female carpenter bee

Female Carpenter Bee

the amber male, with his bright green eyes and fuzzy amber body, emits a special cologne.²

Valley Carpenter Bee

Valley Carpenter Bee

The female decides if she likes his cologne and only then does nature takes its course.

When Love-in-a-mist met the Valley Carpenter Bee, it was a match made in gardening heaven.

love in a mist with Valley Carpenter Bee

Valley Carpenter Bee circling a Love-in-a-mist flower

Love in a mist flowered all over the garden this spring, both front and back and the bees love it. It makes me so happy to see them buzzing from bloom to bloom. Sometimes I just sit nearby and watch them work.

bee on love in a mist

The more typical, seen daily be the dozen

What surprises me is that most of the bees are small with stripes. There are dozens of them throughout the day working in the garden.

Conversely, the golden hunk of bee is an occasional visitor.

Meanwhile, his female counterpart is out back pollinating the pumpkin planted by the squirrel.

pumpkin vine

Runaway Pumpkin Vine…and yes, love in a mist

The pumpkin vine is racing across the garden at record speed and it’s only June. In all my years of gardening, I’ve never seen anything like it.

The bees working in my garden are docile. They don’t mind my presence as I brush up against the flowers, currently referred to by my family as “the jungle”. Love in a mist has completely taken over.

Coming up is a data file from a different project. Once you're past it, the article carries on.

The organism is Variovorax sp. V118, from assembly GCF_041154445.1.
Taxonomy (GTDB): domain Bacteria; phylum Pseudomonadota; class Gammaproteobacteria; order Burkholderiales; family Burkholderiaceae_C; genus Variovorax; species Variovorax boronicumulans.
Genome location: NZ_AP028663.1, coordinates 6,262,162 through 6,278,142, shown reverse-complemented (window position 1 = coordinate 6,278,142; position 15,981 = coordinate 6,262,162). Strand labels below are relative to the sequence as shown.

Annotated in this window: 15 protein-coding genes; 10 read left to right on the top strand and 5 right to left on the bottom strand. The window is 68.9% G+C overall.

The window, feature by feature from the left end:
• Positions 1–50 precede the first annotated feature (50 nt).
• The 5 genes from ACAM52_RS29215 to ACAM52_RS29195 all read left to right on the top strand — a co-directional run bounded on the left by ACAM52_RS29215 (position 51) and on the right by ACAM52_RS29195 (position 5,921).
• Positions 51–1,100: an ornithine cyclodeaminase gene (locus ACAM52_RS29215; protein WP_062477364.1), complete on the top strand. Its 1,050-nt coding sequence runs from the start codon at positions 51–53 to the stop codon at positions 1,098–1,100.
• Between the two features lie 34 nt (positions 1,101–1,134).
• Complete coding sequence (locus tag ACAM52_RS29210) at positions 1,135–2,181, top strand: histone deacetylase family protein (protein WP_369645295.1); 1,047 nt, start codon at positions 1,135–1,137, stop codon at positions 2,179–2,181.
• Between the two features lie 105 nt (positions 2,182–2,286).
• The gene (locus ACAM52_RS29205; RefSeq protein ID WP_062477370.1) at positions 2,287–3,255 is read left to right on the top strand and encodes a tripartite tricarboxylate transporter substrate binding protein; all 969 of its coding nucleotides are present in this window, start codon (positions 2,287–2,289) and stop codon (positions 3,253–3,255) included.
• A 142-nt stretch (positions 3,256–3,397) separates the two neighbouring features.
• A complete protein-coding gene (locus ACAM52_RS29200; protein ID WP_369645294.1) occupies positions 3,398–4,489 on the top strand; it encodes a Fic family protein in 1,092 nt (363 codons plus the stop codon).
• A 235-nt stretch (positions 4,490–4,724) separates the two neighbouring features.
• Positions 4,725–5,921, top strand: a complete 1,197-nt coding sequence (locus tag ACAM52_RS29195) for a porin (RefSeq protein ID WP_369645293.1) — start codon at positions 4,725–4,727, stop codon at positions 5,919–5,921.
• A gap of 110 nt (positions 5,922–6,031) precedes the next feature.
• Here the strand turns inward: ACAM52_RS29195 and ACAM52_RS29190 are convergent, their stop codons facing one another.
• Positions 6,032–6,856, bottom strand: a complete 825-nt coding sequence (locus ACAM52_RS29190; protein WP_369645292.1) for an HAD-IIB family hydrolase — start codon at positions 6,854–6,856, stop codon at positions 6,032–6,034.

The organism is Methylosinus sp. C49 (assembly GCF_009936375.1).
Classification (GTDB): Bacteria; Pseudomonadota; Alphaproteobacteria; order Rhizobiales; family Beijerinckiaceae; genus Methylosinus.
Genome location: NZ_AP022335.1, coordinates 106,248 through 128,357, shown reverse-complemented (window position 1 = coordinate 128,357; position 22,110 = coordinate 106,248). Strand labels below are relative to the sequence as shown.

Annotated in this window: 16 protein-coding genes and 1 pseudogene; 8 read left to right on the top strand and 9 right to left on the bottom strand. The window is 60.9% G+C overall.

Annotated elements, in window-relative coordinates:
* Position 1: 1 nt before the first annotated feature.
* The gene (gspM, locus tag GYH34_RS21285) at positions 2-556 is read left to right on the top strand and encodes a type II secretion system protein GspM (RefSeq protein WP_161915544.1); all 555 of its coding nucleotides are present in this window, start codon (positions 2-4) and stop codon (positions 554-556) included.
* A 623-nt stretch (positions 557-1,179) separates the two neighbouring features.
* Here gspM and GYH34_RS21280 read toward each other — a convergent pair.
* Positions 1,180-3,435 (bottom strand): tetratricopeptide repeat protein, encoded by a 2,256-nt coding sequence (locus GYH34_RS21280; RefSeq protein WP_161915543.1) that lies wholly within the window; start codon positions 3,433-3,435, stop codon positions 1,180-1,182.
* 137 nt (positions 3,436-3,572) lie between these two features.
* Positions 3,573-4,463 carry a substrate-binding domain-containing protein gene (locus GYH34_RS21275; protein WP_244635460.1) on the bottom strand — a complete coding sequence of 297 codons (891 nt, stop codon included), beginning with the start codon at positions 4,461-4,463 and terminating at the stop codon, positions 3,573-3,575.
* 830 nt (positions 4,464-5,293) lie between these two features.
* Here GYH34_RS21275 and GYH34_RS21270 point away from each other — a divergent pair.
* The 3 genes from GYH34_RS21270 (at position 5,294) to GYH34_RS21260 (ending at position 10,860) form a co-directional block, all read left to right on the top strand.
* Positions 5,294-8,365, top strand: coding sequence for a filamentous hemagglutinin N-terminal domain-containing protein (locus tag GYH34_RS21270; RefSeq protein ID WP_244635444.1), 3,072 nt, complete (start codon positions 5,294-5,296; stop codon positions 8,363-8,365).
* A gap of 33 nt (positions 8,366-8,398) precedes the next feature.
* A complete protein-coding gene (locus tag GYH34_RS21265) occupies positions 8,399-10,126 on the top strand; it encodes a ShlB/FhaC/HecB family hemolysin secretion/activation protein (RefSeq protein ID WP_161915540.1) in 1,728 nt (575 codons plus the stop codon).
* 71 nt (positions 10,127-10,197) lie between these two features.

love in a mist takes over

The Jungle

slinky love in a mist

Slinky guards her catnip near the love-in-a-mist

Slinky likes to rest near one of the flowers in the back, but to be fair, it’s also close to her secret Nepeta plant, also known as catnip.

Mouse is also enamored with this flower, attracting lots of camera time with his antics.

In case it’s not obvious by now, I love this beautiful plant and the ease with which it grows. The original seeds were part of a “seeds that attract hummingbirds and bees” packet a few years back. They didn’t do much throughout the drought, but they’ve loved our season of rain.

We’re in the midst of a long heat wave now, so it could spell the end. I’m enjoying them while they last.

¹Wikipedia: Xylocopa varipuncta

²Native Bees: What’s the Buzz

Have Carrot, Will Travel or Where’s Gardenerd?

Have you seen or heard from Gardenerd?

alys with gardenerdWell technically *I am* a gardening nerd and you’re hearing from me now, but this is different. Gardenerd is the brain child and mascot of Christy Wilhelmi, in Los Angeles, California. Here’s a snippet from Gardenerd: The Ultimate Resource for Garden Nerds.